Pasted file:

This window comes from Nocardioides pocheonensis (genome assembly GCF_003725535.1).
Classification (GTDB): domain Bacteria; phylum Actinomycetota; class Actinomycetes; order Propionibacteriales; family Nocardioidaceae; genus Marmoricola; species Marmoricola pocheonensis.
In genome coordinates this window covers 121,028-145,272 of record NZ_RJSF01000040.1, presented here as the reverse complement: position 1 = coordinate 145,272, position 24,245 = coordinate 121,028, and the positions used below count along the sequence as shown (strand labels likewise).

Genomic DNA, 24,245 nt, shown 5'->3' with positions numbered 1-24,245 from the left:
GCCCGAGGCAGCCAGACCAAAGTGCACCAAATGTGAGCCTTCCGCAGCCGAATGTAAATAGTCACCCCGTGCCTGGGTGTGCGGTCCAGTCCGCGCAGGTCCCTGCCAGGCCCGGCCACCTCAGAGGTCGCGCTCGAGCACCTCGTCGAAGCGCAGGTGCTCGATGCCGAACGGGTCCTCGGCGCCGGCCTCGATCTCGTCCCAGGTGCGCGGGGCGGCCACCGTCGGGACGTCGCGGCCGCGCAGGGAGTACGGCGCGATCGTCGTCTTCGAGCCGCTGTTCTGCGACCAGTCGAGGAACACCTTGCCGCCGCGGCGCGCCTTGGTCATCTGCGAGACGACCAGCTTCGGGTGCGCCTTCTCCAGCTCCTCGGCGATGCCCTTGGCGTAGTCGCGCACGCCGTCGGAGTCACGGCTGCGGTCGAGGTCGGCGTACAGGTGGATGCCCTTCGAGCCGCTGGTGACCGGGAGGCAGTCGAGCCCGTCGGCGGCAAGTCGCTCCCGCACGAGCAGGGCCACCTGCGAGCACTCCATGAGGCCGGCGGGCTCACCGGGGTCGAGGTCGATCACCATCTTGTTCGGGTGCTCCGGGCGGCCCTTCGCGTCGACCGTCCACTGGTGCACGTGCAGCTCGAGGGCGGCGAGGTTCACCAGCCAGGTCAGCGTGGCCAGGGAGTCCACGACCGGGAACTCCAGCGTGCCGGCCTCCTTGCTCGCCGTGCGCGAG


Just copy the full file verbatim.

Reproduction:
This window comes from Nocardioides pocheonensis (genome assembly GCF_003725535.1).
Classification (GTDB): domain Bacteria; phylum Actinomycetota; class Actinomycetes; order Propionibacteriales; family Nocardioidaceae; genus Marmoricola; species Marmoricola pocheonensis.
In genome coordinates this window covers 121,028-145,272 of record NZ_RJSF01000040.1, presented here as the reverse complement: position 1 = coordinate 145,272, position 24,245 = coordinate 121,028, and the positions used below count along the sequence as shown (strand labels likewise).

Genomic DNA, 24,245 nt, shown 5'->3' with positions numbered 1-24,245 from the left:
GCCCGAGGCAGCCAGACCAAAGTGCACCAAATGTGAGCCTTCCGCAGCCGAATGTAAATAGTCACCCCGTGCCTGGGTGTGCGGTCCAGTCCGCGCAGGTCCCTGCCAGGCCCGGCCACCTCAGAGGTCGCGCTCGAGCACCTCGTCGAAGCGCAGGTGCTCGATGCCGAACGGGTCCTCGGCGCCGGCCTCGATCTCGTCCCAGGTGCGCGGGGCGGCCACCGTCGGGACGTCGCGGCCGCGCAGGGAGTACGGCGCGATCGTCGTCTTCGAGCCGCTGTTCTGCGACCAGTCGAGGAACACCTTGCCGCCGCGGCGCGCCTTGGTCATCTGCGAGACGACCAGCTTCGGGTGCGCCTTCTCCAGCTCCTCGGCGATGCCCTTGGCGTAGTCGCGCACGCCGTCGGAGTCACGGCTGCGGTCGAGGTCGGCGTACAGGTGGATGCCCTTCGAGCCGCTGGTGACCGGGAGGCAGTCGAGCCCGTCGGCGGCAAGTCGCTCCCGCACGAGCAGGGCCACCTGCGAGCACTCCATGAGGCCGGCGGGCTCACCGGGGTCGAGGTCGATCACCATCTTGTTCGGGTGCTCCGGGCGGCCCTTCGCGTCGACCGTCCACTGGTGCACGTGCAGCTCGAGGGCGGCGAGGTTCACCAGCCAGGTCAGCGTGGCCAGGGAGTCCACGACCGGGAACTCCAGCGTGCCGGCCTCCTTGCTCGCCGTGCGCGAG